The EU's Middle East envoy Andreas Reinicke believes Egypt will continue to play a constructive role in the region in the future. He also urges Israel's new government to agree to a two-state peace solution.
DW: An estimated 70,000 people have died in the Syrian civil war so far. Following an alleged Israeli airstrike, Iran and Syria recently threatened retaliation. Egypt faces continued violent clashes between the Muslim Brotherhood and the opposition. Have you ever considered, over the past weeks, giving up your job as EU envoy for the Middle East peace process?
Andreas Reinicke: No, but I have considered doubling the job or the working hours. But of course, you are right. The situation in Syria above all is worrying and tragic. You've indicated the air strike on a site near Damascus. This is just another factor that shows just how difficult the security situation is in Syria, also relating to its neighbors. We have the additional problem of the Syrian poison gas potential that everyone is worried about and we have the problem of the Palestinian refugees. There are about one million Palestinian refugees in Syria who are trying to remain as neutral as possible because they have no alternative to turn to. Some have meanwhile fled to Jordan and Lebanon and you can only suspect the problems that will entail.
Egypt has often played a very constructive and important role in the Israeli-Palestinian peace process, in the wider Mideast in general, in the past. Do you believe Egypt can assume this role in the future with a government headed by the Muslim Brotherhood after remarks by Egypt's President Morsi were recently made public that could possibly cast doubt on such a move?
We must acknowledge that the entire Arab world and the region are also caught up in a phase of strategic reorientation. Previous coalitions no longer really work and there has been a change in players. We've mentioned Syria, Morsi and Egypt are another area. Saudi Arabia is seeking a new role and the Gulf States also wonder what the future will bring in relation to their ties with Iran. That adds up to many new constellations.
What is clear is that Egypt will play a weighty role even under the new president. I am in touch with the Egyptians to discuss the possibilities, and it is a long-drawn out discussion process. But Egypt realizes it must be constructive, and it has in fact shown in the case of the Gaza conflict that it is in a position to play a constructive role.
So you do not fear that Egypt will constrain rather than drive the Mideast peace process?
I believe all states, including Egypt, realize the Israeli-Palestinian conflict is a problem that must be solved. They know their actual problems are domestic. And they also know that the Palestinian conflict is a problem that causes unrest in the entire Arab world. A solution is in everyone's interest, also in Egypt's. But it is a difficult route and we hope that, with the new US administration and the willpower of the EU and its 27 member states, we can make a new attempt this year and make some headway.
You've mentioned the US whose commitment is generally regarded as indispensible for a chance at success in the Israeli-Palestinian peace process. Do you see any signs- and are you hopeful - that President Obama will make a fresh start in the peace process during his second term in office?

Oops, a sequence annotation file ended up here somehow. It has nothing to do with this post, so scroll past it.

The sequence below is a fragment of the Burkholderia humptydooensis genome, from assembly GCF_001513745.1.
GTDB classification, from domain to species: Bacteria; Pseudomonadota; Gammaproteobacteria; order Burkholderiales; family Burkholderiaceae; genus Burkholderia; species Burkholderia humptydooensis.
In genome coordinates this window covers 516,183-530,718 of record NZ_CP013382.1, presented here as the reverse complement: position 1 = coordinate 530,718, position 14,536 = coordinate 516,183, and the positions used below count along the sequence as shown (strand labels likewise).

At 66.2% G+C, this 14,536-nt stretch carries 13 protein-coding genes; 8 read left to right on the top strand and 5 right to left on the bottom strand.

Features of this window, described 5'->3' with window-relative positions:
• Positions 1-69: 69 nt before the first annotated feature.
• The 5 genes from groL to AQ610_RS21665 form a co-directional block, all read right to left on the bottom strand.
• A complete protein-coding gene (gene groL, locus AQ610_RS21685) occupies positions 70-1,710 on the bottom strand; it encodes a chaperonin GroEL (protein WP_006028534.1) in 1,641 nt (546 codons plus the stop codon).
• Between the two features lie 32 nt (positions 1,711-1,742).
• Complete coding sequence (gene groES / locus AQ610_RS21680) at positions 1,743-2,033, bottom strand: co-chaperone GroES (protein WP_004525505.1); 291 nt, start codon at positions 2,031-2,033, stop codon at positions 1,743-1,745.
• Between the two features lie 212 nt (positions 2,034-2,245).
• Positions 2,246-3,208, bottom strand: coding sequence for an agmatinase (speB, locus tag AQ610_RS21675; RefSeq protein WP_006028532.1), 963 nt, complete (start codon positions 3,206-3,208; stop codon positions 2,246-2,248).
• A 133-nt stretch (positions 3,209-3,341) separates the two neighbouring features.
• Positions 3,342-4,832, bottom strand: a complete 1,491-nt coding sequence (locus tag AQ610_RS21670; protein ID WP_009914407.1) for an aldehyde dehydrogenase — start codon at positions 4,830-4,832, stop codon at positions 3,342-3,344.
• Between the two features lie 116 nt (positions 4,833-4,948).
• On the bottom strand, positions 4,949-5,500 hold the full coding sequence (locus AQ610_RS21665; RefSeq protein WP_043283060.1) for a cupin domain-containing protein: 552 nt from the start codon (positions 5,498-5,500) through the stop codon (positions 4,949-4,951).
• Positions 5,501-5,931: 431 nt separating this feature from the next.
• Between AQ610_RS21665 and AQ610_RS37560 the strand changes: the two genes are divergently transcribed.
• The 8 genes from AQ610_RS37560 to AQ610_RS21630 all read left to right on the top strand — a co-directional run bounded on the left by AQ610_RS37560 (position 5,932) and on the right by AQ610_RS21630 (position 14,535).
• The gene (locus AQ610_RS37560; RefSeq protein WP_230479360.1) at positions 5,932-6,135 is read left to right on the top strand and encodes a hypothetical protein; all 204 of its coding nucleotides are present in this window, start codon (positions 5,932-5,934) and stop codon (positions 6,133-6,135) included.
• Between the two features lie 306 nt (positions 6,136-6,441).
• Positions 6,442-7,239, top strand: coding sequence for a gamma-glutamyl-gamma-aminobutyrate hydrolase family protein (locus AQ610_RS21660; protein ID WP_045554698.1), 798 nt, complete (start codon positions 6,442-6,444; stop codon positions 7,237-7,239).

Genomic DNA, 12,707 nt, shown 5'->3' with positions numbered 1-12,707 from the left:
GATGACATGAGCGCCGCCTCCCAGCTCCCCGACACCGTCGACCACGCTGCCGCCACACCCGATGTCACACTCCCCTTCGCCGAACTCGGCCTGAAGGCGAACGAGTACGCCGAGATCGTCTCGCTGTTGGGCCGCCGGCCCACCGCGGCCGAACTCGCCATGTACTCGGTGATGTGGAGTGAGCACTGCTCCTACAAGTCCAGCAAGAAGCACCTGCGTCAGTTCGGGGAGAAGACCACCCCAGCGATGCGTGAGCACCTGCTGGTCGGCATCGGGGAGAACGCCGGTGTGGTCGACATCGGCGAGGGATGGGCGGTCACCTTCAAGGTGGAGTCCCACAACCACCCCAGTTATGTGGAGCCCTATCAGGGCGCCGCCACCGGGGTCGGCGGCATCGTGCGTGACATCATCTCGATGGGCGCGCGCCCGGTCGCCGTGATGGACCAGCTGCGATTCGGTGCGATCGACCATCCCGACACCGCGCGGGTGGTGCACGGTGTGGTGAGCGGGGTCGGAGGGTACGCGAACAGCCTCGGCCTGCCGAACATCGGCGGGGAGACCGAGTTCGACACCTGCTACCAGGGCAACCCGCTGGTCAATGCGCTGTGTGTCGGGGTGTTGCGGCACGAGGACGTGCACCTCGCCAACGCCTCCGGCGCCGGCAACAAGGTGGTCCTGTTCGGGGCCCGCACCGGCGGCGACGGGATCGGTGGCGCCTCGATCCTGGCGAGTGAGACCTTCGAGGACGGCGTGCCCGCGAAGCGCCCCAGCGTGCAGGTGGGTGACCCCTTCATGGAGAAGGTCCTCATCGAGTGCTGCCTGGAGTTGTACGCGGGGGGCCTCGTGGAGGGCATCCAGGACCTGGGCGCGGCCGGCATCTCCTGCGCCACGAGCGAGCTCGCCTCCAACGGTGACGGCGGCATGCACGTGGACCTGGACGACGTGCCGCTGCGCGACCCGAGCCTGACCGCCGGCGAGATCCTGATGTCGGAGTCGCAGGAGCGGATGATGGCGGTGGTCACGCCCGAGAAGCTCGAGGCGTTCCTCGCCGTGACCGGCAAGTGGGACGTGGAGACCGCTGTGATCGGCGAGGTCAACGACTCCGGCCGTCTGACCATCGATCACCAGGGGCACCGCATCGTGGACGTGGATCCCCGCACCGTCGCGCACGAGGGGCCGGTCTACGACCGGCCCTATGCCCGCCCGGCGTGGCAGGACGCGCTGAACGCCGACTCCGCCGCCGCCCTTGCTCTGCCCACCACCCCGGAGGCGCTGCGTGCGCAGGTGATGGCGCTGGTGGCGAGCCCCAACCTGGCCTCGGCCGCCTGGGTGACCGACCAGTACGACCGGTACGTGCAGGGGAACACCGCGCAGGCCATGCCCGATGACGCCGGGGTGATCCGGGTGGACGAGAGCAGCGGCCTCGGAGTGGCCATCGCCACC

The US plays an important and decisive role in the solution of the conflict, we all know that. But the Europeans will also play an increasingly important role, the European Foreign Ministers have repeatedly made remarks along those lines over the past months.
We've heard US Secretary of State John Kerry's remarks in the Senate hearing, showing the significance he attaches to the issue. The coming weeks and months will show how things develop. In any case, the EU, foreign policy chief Catherine Ashton and I are in close contact with the US administration to explore the means and routes how we can take these steps together.
What do you expect from the new Israeli government - itself an important part of any solution to the Mideast conflict?
We expect the new government, currently still in the process of being formed, to be open to a two-state solution. Israeli Prime Minister Netanyahu accepted it in his speech at Bar Ilan University and we would like to see the new government take up his route and be open to negotiations just as we expect the Palestinians to continue to be open to talks after the UN General Assembly vote.
Apart from the Israeli-Palestinian conflict, the debate about the Iranian nuclear program is another hotspot for the entire region. The US and Israel recently once again said they would not tolerate Iranian nuclear weapons and again said they would not exclude a military option. What is the EU's position on this issue?
You know the EU and EU foreign policy chief Catherine Ashton have a Security Council mandate to hold the E3+3 (Britain, France, Germany, the US, Russia and China - the ed.) talks with Iran. We have been negotiating for quite a while, with great patience and seriousness. We will continue in that vein for the time being and hope the Iranian government will understand how serious the situation is - and recognize the chances and opportunities the new US administration offers them.
Andreas Reinicke served as Germany's ambassador to Syria from 2008 to 2012. He was appointed the EU's special envoy for the Mideast Peace Process in February 2012.
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